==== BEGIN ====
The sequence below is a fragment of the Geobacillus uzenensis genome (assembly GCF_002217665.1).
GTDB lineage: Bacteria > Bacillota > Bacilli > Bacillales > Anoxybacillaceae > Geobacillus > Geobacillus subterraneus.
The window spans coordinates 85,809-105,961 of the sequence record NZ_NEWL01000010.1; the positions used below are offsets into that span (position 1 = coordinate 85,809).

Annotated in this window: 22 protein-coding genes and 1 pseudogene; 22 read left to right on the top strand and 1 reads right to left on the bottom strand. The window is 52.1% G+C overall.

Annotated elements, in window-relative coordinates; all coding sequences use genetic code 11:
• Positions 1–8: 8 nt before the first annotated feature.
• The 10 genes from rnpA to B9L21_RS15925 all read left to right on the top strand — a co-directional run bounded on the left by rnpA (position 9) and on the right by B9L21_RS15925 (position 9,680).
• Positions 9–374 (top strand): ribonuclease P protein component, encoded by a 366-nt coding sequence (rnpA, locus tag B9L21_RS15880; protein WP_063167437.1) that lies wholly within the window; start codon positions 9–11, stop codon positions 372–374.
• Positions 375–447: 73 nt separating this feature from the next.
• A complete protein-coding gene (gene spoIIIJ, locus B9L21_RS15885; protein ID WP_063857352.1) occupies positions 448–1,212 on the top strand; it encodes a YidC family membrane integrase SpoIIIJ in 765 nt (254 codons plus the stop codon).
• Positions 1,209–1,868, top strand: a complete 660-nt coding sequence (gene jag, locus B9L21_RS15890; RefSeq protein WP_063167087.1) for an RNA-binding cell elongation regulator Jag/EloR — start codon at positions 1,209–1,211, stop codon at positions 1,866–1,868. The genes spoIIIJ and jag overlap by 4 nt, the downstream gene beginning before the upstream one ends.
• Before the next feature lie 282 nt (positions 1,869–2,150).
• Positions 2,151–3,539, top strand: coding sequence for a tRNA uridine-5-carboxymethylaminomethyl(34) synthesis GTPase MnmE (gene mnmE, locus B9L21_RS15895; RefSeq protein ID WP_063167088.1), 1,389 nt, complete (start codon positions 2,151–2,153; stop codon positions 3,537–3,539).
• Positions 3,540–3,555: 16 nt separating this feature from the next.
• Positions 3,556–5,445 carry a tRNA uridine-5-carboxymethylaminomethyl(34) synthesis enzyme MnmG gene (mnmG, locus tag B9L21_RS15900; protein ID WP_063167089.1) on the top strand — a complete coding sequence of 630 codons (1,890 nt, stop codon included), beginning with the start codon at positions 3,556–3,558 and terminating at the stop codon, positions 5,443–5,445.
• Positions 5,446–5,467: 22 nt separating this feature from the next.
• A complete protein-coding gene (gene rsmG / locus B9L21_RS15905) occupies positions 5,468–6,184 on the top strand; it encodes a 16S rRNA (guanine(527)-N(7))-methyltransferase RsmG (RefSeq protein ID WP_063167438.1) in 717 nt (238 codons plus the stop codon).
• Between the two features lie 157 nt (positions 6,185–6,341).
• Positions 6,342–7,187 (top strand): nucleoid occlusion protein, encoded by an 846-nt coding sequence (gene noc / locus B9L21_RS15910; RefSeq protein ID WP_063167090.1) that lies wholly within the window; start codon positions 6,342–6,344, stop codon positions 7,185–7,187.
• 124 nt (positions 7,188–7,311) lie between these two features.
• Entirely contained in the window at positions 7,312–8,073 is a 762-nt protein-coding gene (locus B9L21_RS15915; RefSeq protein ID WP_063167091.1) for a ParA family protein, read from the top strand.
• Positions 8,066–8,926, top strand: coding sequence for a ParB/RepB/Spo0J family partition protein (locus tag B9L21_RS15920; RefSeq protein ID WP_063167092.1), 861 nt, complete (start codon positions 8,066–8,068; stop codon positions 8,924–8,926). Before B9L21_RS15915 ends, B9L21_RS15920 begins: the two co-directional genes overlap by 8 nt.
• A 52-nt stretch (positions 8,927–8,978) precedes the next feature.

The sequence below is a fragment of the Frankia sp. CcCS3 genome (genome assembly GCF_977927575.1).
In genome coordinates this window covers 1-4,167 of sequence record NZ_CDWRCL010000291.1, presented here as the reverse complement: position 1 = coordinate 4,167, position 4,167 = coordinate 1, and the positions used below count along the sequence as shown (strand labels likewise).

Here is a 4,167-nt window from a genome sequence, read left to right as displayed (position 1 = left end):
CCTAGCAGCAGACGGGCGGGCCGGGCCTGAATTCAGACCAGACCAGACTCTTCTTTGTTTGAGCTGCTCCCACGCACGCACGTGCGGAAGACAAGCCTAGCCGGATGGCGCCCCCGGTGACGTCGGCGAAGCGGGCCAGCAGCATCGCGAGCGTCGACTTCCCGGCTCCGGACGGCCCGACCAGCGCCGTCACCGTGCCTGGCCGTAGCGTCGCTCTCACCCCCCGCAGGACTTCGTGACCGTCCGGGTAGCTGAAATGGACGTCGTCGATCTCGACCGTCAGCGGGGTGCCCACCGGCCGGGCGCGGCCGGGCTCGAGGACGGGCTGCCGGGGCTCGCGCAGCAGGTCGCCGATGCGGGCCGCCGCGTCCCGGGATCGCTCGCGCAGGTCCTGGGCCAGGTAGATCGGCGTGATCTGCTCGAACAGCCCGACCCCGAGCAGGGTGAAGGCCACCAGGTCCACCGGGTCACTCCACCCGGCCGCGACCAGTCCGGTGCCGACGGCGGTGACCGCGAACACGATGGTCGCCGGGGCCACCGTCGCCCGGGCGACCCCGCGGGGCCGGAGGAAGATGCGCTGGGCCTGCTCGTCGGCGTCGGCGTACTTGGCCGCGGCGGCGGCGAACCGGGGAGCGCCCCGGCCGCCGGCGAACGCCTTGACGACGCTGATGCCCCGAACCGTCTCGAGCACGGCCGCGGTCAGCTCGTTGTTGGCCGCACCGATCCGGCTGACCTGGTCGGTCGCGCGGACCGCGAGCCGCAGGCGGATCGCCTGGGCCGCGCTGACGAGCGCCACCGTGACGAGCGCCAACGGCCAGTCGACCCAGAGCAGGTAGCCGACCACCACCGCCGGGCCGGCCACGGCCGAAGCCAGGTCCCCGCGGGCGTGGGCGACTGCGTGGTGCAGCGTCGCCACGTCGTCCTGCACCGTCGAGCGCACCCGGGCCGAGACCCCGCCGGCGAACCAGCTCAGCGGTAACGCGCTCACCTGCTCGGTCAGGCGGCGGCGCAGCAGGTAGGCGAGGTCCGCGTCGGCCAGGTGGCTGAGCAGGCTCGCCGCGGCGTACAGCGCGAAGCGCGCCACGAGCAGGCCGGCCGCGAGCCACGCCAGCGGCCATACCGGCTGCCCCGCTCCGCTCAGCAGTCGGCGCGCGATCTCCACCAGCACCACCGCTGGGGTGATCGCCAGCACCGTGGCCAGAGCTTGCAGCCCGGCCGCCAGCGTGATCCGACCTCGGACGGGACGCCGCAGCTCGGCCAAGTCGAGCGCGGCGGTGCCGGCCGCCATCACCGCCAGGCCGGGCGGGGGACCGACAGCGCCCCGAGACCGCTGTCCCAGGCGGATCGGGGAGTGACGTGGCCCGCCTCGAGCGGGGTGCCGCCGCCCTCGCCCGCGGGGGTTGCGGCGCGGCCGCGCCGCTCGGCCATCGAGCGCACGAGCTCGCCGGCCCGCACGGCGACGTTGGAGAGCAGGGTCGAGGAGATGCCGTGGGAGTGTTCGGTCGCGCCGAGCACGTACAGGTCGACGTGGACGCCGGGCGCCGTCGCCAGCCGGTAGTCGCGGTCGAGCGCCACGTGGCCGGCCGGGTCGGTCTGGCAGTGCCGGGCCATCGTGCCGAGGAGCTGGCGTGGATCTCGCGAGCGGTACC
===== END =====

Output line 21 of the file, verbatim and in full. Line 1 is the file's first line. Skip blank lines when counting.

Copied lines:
• Entirely contained in the window at positions 7,312–8,073 is a 762-nt protein-coding gene (locus B9L21_RS15915; RefSeq protein ID WP_063167091.1) for a ParA family protein, read from the top strand.